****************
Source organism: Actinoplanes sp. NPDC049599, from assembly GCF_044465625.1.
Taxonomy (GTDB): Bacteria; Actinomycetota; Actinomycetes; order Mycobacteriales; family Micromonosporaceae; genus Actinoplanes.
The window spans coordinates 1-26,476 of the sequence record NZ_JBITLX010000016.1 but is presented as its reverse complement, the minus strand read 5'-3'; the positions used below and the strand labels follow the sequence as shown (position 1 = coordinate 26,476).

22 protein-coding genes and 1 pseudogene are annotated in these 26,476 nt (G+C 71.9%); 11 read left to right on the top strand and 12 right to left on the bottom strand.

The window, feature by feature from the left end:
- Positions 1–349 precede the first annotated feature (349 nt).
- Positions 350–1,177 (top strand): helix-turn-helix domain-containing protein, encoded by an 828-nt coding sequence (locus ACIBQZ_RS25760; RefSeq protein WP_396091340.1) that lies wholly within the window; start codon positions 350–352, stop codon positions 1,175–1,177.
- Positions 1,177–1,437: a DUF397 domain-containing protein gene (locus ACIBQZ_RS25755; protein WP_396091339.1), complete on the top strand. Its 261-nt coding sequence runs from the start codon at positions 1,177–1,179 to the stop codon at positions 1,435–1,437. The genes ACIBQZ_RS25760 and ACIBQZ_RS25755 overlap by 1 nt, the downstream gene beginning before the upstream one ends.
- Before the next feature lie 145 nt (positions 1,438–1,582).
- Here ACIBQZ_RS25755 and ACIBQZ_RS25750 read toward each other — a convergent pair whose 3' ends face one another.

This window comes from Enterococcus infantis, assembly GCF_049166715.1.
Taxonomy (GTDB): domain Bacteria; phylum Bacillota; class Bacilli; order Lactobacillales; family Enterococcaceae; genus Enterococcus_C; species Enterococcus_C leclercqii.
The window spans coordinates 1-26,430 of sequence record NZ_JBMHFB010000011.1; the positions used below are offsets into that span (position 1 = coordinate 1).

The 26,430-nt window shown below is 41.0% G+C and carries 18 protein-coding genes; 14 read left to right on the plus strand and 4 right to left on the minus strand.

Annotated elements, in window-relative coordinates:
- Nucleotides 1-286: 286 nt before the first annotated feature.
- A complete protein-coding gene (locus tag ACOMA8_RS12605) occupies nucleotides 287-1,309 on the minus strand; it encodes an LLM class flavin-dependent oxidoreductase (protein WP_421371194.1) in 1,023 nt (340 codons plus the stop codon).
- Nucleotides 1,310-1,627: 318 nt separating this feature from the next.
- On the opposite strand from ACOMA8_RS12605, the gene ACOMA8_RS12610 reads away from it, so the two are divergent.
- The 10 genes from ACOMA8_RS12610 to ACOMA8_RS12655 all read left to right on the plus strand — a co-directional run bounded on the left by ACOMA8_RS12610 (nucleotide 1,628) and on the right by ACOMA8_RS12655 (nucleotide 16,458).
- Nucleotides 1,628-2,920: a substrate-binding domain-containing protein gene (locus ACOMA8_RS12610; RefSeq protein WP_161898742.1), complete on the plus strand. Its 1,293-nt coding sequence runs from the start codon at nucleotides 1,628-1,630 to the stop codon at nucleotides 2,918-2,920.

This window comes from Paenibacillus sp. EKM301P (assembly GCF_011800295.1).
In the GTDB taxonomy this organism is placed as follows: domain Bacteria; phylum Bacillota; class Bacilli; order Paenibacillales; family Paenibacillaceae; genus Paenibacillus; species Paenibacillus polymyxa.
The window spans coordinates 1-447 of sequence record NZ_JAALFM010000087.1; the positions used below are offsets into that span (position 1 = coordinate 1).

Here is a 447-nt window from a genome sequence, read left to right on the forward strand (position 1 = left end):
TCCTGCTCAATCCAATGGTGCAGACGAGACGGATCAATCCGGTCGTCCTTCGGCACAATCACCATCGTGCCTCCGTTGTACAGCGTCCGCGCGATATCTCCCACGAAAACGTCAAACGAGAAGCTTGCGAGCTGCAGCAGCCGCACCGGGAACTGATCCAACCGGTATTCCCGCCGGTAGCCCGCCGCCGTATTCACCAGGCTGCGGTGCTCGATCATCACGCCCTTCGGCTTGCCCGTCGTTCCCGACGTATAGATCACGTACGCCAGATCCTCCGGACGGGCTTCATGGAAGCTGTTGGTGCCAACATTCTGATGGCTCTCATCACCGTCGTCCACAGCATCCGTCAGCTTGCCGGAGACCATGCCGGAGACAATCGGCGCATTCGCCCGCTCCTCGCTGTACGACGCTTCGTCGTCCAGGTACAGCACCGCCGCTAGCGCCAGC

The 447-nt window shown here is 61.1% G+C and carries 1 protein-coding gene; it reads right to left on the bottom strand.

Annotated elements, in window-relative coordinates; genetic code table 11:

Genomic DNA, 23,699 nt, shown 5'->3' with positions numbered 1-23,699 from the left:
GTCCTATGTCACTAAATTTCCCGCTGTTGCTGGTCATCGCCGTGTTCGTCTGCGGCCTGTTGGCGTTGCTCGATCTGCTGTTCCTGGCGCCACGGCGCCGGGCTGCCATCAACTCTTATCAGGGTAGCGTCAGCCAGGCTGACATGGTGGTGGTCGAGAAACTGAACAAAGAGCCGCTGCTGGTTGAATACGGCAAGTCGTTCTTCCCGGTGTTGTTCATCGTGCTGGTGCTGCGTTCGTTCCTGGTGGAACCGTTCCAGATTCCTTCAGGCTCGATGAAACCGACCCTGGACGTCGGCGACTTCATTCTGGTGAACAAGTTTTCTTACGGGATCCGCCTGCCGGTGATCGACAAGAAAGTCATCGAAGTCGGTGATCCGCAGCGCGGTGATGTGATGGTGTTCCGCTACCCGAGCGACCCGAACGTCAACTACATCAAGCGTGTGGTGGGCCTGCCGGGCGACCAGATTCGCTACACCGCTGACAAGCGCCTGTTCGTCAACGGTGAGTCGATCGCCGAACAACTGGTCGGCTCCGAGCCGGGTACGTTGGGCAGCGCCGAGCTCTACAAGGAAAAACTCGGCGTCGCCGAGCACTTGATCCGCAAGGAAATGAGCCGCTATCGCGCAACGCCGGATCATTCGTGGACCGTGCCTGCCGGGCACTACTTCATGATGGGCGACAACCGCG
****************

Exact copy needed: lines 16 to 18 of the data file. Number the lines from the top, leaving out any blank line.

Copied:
- Nucleotides 1-286: 286 nt before the first annotated feature.
- A complete protein-coding gene (locus tag ACOMA8_RS12605) occupies nucleotides 287-1,309 on the minus strand; it encodes an LLM class flavin-dependent oxidoreductase (protein WP_421371194.1) in 1,023 nt (340 codons plus the stop codon).
- Nucleotides 1,310-1,627: 318 nt separating this feature from the next.